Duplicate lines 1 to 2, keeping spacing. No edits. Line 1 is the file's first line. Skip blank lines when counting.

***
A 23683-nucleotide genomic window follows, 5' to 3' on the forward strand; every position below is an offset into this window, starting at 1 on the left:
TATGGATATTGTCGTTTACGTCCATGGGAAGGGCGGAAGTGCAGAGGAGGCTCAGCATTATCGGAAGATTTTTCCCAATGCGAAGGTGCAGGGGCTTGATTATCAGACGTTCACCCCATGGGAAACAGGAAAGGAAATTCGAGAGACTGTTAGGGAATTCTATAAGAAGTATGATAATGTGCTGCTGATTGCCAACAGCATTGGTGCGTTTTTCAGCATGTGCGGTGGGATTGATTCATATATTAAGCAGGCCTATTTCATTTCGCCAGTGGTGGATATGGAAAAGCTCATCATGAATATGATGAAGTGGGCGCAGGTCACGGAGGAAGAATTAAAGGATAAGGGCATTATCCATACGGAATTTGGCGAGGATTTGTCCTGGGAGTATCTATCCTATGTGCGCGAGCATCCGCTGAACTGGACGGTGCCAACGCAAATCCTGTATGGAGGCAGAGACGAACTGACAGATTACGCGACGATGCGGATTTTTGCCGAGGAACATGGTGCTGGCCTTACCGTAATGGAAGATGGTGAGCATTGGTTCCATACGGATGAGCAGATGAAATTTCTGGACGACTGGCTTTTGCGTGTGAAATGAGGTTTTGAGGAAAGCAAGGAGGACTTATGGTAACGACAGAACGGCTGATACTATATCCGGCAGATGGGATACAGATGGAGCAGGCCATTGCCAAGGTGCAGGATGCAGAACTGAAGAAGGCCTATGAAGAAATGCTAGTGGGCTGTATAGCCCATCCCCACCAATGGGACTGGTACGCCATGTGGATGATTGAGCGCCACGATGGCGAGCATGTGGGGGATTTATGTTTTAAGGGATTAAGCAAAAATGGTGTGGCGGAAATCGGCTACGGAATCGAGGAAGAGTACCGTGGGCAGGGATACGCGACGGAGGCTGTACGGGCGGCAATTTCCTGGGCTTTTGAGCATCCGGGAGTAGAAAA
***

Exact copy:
A 23683-nucleotide genomic window follows, 5' to 3' on the forward strand; every position below is an offset into this window, starting at 1 on the left:
TATGGATATTGTCGTTTACGTCCATGGGAAGGGCGGAAGTGCAGAGGAGGCTCAGCATTATCGGAAGATTTTTCCCAATGCGAAGGTGCAGGGGCTTGATTATCAGACGTTCACCCCATGGGAAACAGGAAAGGAAATTCGAGAGACTGTTAGGGAATTCTATAAGAAGTATGATAATGTGCTGCTGATTGCCAACAGCATTGGTGCGTTTTTCAGCATGTGCGGTGGGATTGATTCATATATTAAGCAGGCCTATTTCATTTCGCCAGTGGTGGATATGGAAAAGCTCATCATGAATATGATGAAGTGGGCGCAGGTCACGGAGGAAGAATTAAAGGATAAGGGCATTATCCATACGGAATTTGGCGAGGATTTGTCCTGGGAGTATCTATCCTATGTGCGCGAGCATCCGCTGAACTGGACGGTGCCAACGCAAATCCTGTATGGAGGCAGAGACGAACTGACAGATTACGCGACGATGCGGATTTTTGCCGAGGAACATGGTGCTGGCCTTACCGTAATGGAAGATGGTGAGCATTGGTTCCATACGGATGAGCAGATGAAATTTCTGGACGACTGGCTTTTGCGTGTGAAATGAGGTTTTGAGGAAAGCAAGGAGGACTTATGGTAACGACAGAACGGCTGATACTATATCCGGCAGATGGGATACAGATGGAGCAGGCCATTGCCAAGGTGCAGGATGCAGAACTGAAGAAGGCCTATGAAGAAATGCTAGTGGGCTGTATAGCCCATCCCCACCAATGGGACTGGTACGCCATGTGGATGATTGAGCGCCACGATGGCGAGCATGTGGGGGATTTATGTTTTAAGGGATTAAGCAAAAATGGTGTGGCGGAAATCGGCTACGGAATCGAGGAAGAGTACCGTGGGCAGGGATACGCGACGGAGGCTGTACGGGCGGCAATTTCCTGGGCTTTTGAGCATCCGGGAGTAGAAAA